Ernakulam Shiva Temple

Ernakulathappan Temple West Gopuram.jpg
Ernakulam Shiva Temple, also known as Ernakulathappan Temple is one of the major temples of Kerala, located in heart of Ernakulam, the downtown area of the city of Kochi. The temple, dedicated to Lord Shiva, is considered as the city temple, with the presiding deity as the protector of the city, as per local Hindu faiths and traditions. As per the common practice in Kerala, the deity is reverently called Ernakulathappan, which means Lord of Ernakulam. The temple is located within the Durbar Hall Ground. The temple history itself has deep association with history of the city and was one of the 7 royal temples of Kochi Maharajas. The temple is now under administration of Cochin Devasom Board. The temple in its current form was built under active patronage of Diwan Sri Edakkunni Sankara Warrier in year 1846 and raised it level of a Royal temple in the Kochi Kingdom. The temple is built on 1-acre (4,000 m2) land. The temple is one of the major Shiva temples in Kerala counted along with the Ettumanoor Mahadevar Temple, Kaduthruthy Mahadeva Temple, Vaikom Temple, Chengannur Mahadeva Temple and Vadakkunathan temple.

Cheranalloor Kartha Family of South Chittor was the founder of Ernakulam Siva Temple.As per the devaprasna this temple have a connection with Vaishnava.Jadavedan nampoothiri was the swamiyar of Ernakulam Siva Temple and Thiruvananthapuram Shri Padmanabhaswamy Temple.He was a member of Cheranalloor Kartha Family of South Chittoor

The temple's legend is deeply associated with Hindu epic Mahabharata. Arjuna, the 3rd Pandava made a severe penance to propitiate Lord Shiva. Pleased with Arjuna’s devotion Shiva accompanied with his consort Sri Parvathi set out from their abode at Mount Kailash to meet Arjuna.

Shiva intends to impress Parvathi with the devotion Arjuna has towards him. Shiva disguises himself as "Kiratha" a tribal hunter before appearing before Arjuna.Just as Shiva appears before Arjuna he sees a wild boar charging towards Arjuna and shoots an arrow at the boar. Arjuna, who is an accomplished archer, also shoots an arrow at the boar. The boar who was in fact a demon named Mookasura in disguise is killed and its original form is revealed. However, dispute arises between Arjuna and Kiratha as to who is the real killer of the animal. A battle ensues between the two, lasting a long time, ultimately resulting in Kiratha’s victory over Arjuna.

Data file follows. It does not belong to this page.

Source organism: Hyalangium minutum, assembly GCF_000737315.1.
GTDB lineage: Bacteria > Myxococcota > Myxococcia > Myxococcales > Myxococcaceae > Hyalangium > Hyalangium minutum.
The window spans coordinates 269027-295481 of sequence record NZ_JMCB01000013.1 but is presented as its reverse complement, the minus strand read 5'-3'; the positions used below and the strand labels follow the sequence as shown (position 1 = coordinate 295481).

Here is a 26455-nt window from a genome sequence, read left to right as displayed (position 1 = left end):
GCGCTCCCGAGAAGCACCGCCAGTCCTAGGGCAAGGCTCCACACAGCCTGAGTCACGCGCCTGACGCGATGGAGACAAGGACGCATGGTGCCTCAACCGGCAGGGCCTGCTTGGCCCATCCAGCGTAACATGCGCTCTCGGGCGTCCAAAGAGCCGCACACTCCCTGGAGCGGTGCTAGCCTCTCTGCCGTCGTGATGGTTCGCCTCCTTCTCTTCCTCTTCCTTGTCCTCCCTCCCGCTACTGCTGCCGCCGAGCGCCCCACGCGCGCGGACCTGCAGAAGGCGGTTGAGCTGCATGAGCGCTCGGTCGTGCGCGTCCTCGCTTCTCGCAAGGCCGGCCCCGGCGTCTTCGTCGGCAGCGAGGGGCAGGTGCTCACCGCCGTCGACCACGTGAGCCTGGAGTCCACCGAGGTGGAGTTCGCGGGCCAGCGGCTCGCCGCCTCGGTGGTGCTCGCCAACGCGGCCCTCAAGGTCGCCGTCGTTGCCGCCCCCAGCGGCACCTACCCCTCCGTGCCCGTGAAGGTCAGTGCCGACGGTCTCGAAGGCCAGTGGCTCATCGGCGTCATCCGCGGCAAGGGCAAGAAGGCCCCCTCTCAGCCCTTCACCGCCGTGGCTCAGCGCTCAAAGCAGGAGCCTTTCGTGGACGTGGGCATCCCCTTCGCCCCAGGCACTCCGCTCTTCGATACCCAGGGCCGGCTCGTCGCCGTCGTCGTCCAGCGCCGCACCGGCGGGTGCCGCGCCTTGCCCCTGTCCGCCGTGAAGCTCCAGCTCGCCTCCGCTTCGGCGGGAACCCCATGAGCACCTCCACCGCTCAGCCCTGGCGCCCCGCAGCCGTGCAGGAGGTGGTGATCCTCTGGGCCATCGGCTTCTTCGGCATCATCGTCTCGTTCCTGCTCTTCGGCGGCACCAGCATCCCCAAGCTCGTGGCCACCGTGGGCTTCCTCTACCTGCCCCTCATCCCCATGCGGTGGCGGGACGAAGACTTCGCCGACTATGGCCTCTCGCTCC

The vanquished Arjuna, unable to even stand up makes a Shiva Linga out of mud and performs a pooja offering flowers. To his surprise, he sees that the flower he offers over the Shiva Linga is falling over the head of Kiratha. Arjuna then realises that Kiratha is none other than his Lord Shiva. Pleased with his devotion and sincerity, Lord Shiva granted Pashupatha Arrow to Arjuna. Arjuna left this place and soon this area was covered with dense forest, uninhabited for long time. The existence of the Shiva linga made by Arjuna also disappeared from memories of all.

Centuries later, a boy named Devala who has been cursed by a sage, now has a body of a snake, crawled into this forest and saw this lingam completely submerged into mud . He worshiped this lingam as part a deep penance in hope for redeeming from the curse. Soon a few people spotted this mysterious man with body of snake and called him as Rishi Nagam (Saint Serpent) and feared even to come near to him. Some even tried to thwart him with sticks etc. Unmoved by all these action, Rishi Nagam continued his severe penance. Finally Lord Shiva and Parvathi appeared in their original form and asked the sage to take a dip in the nearby pond. As soon as he immersed, he was redeemed from the curse. Soon a new idol appeared just near to the original lingam. Based on this legend, the place got its new name, Rishnagakulam (The pond of Rishi Nagam) and the temple was constructed by the public.

This page was last edited on 6 March 2018, at 01:40.
Reference: https://en.wikipedia.org/wiki/Ernakulam_Shiva_Temple under CC BY-SA license.

Related Topics

Recently Viewed